The 50-year Petrodollar era between Saudi Arabia and the United States has ended, causing increased interest in the emergence of the Chinese yuan as a challenger to the dollar’s dominance.

Reports from foreign media and industry sources on the 14th reveal that the Petrodollar agreement between Saudi Arabia and the United States expired on the 9th. This is due to Saudi Arabia’s decision not to renew the agreement.

In 1974, the two countries entered a Petrodollar agreement, using only dollars for oil payments, while the United States assumed responsibility for Saudi Arabia’s security.


Oil-producing countries in the Middle East, which supply oil globally, established the so-called Petrodollar recycling mechanism by reinvesting dollars in U.S. Treasury bonds and financial markets. This process further solidified the Petrodollar system, reinforcing the status of the U.S. dollar as a reserve currency and securing the power to control the global oil market.

However, President Joe Biden’s stance towards Crown Prince Mohammed bin Salman, blaming him for the 2018 murder of Saudi dissident Jamal Khashoggi, along with the withdrawal of U.S. troops from Afghanistan in 2021, strained relations between the United States and Saudi Arabia.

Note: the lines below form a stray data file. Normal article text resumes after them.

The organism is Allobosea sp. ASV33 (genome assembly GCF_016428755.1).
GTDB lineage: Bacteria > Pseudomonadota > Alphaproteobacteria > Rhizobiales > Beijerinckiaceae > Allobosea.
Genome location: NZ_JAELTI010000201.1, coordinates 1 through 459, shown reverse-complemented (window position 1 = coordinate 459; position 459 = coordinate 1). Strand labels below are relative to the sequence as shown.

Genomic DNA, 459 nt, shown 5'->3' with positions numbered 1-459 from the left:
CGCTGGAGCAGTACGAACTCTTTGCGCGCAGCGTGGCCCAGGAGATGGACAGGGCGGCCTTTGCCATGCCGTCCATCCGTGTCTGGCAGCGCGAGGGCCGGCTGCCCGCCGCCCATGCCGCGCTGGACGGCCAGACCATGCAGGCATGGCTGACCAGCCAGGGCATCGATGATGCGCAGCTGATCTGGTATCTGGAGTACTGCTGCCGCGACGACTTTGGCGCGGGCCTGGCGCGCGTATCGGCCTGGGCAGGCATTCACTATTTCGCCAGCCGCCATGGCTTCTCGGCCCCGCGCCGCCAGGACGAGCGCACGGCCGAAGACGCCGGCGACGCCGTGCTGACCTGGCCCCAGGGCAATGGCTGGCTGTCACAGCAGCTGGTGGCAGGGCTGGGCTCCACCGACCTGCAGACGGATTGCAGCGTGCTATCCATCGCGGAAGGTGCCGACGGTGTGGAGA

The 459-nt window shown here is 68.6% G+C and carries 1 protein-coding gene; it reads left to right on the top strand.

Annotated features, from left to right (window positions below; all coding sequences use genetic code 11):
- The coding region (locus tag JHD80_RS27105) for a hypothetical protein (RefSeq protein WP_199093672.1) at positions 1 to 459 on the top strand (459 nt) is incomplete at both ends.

More than 80% of the world’s oil is traded in dollars. Should Saudi Arabia allow the use of yuan in oil transactions with China, the yuan will rise internationally. China accounts for a quarter of Saudi Arabia’s annual oil exports.

With escalating conflicts with the United States, China aims to globalize the yuan in trade transactions. President Xi Jinping stated in his keynote speech at the China-Arab Gulf States Cooperation Council Summit held in Riyadh, Saudi Arabia, in December 2022, “We will use yuan for oil and gas trade.”

Saudi Arabia and China have recently been strengthening their close relationship. Following a summit between Chinese President Xi Jinping and Saudi Crown Prince Mohammed bin Salman in December 2022, they are expanding economic cooperation.

In November last year, the two countries signed their first currency swap agreement worth 50 billion yuan. A currency swap is a foreign exchange transaction in which two currencies are exchanged at a predetermined exchange rate. The first Saudi Arabian Exchange Traded Fund (ETF) in Asia was listed on the Hong Kong Stock Exchange in the same month.


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